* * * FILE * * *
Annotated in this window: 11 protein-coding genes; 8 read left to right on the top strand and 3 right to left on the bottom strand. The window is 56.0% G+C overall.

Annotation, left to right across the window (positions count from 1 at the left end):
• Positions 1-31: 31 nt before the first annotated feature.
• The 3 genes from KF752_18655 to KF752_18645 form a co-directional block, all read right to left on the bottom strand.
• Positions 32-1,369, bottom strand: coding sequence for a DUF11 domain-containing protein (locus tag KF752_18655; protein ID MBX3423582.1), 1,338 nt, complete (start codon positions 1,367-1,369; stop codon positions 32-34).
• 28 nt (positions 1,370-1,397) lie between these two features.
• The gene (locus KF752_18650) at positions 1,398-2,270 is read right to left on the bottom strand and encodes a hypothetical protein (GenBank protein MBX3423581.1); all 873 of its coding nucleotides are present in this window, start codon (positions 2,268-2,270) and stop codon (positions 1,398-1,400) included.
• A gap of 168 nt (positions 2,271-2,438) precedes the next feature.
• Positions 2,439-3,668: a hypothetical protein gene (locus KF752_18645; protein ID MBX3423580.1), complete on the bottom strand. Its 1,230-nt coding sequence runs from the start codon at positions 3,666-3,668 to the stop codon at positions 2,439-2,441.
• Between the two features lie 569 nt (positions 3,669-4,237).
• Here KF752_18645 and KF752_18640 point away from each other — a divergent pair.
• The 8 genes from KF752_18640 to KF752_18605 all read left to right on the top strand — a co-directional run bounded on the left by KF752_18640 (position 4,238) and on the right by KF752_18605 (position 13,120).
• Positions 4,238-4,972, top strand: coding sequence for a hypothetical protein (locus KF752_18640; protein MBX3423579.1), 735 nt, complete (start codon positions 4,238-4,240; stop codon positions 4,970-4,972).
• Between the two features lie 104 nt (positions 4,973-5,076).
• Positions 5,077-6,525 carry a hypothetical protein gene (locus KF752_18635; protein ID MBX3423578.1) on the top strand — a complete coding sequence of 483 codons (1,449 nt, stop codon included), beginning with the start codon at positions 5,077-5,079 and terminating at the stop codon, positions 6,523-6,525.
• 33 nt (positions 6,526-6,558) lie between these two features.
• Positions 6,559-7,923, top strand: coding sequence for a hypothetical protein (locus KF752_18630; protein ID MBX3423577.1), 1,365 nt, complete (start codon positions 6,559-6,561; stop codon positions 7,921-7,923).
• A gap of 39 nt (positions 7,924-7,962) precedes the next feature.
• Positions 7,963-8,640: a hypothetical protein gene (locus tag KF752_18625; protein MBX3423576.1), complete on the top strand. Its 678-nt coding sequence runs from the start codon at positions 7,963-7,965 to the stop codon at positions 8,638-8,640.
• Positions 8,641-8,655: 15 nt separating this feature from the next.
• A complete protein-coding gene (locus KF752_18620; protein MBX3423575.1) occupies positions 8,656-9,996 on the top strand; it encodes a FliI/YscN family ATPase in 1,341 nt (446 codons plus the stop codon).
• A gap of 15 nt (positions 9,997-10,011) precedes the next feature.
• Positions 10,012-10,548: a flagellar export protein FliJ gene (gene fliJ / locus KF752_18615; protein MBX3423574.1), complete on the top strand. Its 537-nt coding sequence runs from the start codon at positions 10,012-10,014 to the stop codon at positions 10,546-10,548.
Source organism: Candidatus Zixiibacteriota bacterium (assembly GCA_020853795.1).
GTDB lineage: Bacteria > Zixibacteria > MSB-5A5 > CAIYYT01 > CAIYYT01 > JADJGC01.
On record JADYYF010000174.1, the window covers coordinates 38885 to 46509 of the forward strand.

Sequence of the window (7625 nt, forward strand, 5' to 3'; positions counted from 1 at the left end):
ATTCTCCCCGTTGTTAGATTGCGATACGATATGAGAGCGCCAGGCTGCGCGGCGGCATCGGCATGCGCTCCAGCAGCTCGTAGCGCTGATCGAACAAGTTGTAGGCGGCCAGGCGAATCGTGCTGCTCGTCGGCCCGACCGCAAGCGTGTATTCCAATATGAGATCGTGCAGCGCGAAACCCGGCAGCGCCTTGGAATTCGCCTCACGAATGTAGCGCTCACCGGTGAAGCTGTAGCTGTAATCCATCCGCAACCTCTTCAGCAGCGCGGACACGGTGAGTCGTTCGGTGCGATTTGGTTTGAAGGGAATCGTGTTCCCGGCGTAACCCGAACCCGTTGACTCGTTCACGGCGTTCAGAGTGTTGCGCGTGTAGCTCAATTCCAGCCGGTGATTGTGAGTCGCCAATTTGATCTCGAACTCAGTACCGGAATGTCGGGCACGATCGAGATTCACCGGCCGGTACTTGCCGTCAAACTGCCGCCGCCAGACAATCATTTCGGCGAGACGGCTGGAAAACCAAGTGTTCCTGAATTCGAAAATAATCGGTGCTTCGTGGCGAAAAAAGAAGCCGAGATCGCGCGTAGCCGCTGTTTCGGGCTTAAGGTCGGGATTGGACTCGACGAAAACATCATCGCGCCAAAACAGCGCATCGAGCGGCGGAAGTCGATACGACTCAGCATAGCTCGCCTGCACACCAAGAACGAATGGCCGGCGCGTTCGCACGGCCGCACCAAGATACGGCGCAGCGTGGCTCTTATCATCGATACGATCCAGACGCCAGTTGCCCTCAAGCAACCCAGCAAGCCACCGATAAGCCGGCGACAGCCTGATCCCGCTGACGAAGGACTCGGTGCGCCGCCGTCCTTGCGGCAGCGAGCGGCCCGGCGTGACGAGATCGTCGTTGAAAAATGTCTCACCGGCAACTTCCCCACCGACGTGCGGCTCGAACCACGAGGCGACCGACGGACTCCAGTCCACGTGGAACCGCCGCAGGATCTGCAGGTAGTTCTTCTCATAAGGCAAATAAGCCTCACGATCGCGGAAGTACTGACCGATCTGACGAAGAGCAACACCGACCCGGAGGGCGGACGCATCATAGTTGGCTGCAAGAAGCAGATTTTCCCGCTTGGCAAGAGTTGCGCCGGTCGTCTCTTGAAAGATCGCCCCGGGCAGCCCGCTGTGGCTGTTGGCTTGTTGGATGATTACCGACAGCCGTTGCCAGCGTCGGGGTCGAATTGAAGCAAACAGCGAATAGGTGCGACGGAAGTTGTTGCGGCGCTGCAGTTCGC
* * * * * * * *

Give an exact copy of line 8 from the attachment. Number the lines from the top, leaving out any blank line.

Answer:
• A gap of 168 nt (positions 2,271-2,438) precedes the next feature.